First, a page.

This paper will investigate, analyse and comment upon the various layers of performance in Pride. An intertextual discursive approach, which will encompass the film Pride itself, contemporary historical footage and critical reception, will be used to address how multiple examples and definitions of performance combine within and outside of the film text to create meaning and encourage activism. Two performance theories will be applied.
Firstly, the work by philosopher and linguist, J.L. Austin, defined certain utterances as ‘performative’ (for example “I do” spoken during a wedding ceremony) because in saying what the person is doing, they perform that action. Secondly, Erving Goffman’s research into the centrality of performance traditions in everyday social life remains influential nearly sixty years after it was first published. Applying these two theories to Pride allows the complex layers of performance in the film to develop.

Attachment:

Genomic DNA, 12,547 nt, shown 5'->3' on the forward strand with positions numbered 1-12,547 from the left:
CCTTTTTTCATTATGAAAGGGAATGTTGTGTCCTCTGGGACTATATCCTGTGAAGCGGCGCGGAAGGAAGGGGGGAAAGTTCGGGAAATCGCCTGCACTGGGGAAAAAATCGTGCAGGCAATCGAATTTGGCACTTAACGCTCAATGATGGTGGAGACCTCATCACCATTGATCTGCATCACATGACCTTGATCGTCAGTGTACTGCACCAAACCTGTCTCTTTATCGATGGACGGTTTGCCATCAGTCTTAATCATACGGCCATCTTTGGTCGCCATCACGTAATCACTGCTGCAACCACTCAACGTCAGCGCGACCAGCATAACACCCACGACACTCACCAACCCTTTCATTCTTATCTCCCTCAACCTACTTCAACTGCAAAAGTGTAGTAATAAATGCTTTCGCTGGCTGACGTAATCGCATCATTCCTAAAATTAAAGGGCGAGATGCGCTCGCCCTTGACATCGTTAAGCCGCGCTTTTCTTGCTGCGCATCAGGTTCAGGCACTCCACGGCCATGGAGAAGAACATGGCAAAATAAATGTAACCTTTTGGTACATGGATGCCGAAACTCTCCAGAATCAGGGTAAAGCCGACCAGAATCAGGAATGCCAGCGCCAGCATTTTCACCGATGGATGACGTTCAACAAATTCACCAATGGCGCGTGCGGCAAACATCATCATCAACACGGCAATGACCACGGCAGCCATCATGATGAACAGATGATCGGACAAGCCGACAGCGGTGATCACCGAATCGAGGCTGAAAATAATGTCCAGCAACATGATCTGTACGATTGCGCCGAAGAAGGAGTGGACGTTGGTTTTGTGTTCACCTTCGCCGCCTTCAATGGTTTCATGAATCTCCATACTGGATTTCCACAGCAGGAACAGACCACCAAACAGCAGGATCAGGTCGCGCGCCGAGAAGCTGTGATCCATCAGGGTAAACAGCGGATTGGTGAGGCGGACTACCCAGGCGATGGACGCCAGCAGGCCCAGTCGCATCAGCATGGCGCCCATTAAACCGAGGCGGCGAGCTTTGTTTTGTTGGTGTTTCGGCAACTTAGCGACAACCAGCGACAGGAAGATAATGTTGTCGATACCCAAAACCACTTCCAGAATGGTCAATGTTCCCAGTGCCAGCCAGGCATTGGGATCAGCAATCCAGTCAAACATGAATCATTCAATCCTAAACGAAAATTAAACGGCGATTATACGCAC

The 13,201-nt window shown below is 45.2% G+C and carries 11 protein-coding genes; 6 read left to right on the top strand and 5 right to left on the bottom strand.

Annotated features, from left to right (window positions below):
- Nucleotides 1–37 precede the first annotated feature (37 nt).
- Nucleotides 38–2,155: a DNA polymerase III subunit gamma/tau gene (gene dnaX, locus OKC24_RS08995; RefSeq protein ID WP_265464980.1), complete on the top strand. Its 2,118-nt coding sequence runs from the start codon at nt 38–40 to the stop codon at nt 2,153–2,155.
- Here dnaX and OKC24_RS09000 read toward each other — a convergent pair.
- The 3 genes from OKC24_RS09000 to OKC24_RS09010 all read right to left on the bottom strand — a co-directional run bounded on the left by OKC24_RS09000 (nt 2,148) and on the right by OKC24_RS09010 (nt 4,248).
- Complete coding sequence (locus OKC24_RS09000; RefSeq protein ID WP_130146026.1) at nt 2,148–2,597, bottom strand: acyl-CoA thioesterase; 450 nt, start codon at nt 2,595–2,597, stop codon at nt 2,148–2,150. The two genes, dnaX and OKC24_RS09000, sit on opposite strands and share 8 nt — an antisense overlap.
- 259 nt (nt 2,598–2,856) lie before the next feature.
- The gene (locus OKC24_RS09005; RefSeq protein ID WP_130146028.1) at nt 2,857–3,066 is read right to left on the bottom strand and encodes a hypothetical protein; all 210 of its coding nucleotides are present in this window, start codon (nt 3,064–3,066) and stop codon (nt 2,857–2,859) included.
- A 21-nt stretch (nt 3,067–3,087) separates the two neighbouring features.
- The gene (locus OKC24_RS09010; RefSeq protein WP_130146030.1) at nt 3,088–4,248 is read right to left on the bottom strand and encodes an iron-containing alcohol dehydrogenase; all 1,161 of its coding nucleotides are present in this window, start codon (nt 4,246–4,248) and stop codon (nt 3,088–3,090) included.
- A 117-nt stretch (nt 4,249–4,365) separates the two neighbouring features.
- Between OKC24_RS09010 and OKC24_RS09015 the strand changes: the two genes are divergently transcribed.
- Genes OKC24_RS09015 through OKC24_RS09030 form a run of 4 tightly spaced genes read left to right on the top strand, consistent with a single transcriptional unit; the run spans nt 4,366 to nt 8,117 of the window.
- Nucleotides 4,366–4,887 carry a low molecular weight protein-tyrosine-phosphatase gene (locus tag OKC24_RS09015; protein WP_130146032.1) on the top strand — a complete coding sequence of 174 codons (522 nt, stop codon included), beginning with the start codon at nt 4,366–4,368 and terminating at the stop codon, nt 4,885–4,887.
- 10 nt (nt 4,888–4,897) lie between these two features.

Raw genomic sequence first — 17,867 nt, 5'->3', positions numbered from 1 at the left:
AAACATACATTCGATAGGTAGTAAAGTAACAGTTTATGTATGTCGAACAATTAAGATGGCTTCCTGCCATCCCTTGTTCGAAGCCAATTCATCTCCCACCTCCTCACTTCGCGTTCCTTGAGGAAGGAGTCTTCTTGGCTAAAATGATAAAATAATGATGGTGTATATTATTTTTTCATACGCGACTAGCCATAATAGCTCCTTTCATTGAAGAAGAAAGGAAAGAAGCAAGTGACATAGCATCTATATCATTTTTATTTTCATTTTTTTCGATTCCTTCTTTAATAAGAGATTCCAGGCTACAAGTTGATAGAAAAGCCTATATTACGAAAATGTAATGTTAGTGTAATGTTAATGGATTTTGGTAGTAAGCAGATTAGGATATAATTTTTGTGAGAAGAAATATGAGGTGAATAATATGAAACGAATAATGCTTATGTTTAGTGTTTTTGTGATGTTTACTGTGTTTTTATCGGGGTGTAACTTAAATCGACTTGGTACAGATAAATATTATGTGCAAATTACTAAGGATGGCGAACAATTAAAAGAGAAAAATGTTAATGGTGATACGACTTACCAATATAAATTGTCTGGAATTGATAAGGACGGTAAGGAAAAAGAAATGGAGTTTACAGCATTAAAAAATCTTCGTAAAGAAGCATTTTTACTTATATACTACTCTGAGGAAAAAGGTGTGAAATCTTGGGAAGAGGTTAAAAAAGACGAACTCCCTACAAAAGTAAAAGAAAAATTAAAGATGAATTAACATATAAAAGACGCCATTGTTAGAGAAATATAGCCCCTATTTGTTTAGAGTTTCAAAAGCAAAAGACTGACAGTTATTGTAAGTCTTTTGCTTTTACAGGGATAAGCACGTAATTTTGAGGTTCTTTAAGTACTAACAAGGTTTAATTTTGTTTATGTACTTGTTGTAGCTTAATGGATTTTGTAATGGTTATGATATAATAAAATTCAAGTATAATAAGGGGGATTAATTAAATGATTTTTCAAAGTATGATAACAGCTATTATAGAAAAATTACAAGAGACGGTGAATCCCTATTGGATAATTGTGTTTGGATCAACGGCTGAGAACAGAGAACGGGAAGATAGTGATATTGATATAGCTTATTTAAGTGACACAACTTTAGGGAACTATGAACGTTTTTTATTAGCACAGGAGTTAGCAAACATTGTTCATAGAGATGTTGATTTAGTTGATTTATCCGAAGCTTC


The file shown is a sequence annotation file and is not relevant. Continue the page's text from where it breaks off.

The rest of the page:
As a result, this paper will focus on certain themes: performative activism where gay pride marches and the miners’ strikes are reconstructed and, therefore, commemorated; musical performance and how it is used to create solidarity and a sense of community; and performative identity related to lesbian and gay identity (of which the performative process of ‘coming out’ is a part). The discussion will conclude that in these ways, through performative acts, the film is ‘showing’ an audience what political protest and acceptance ‘looks like’ and how it should be promoted.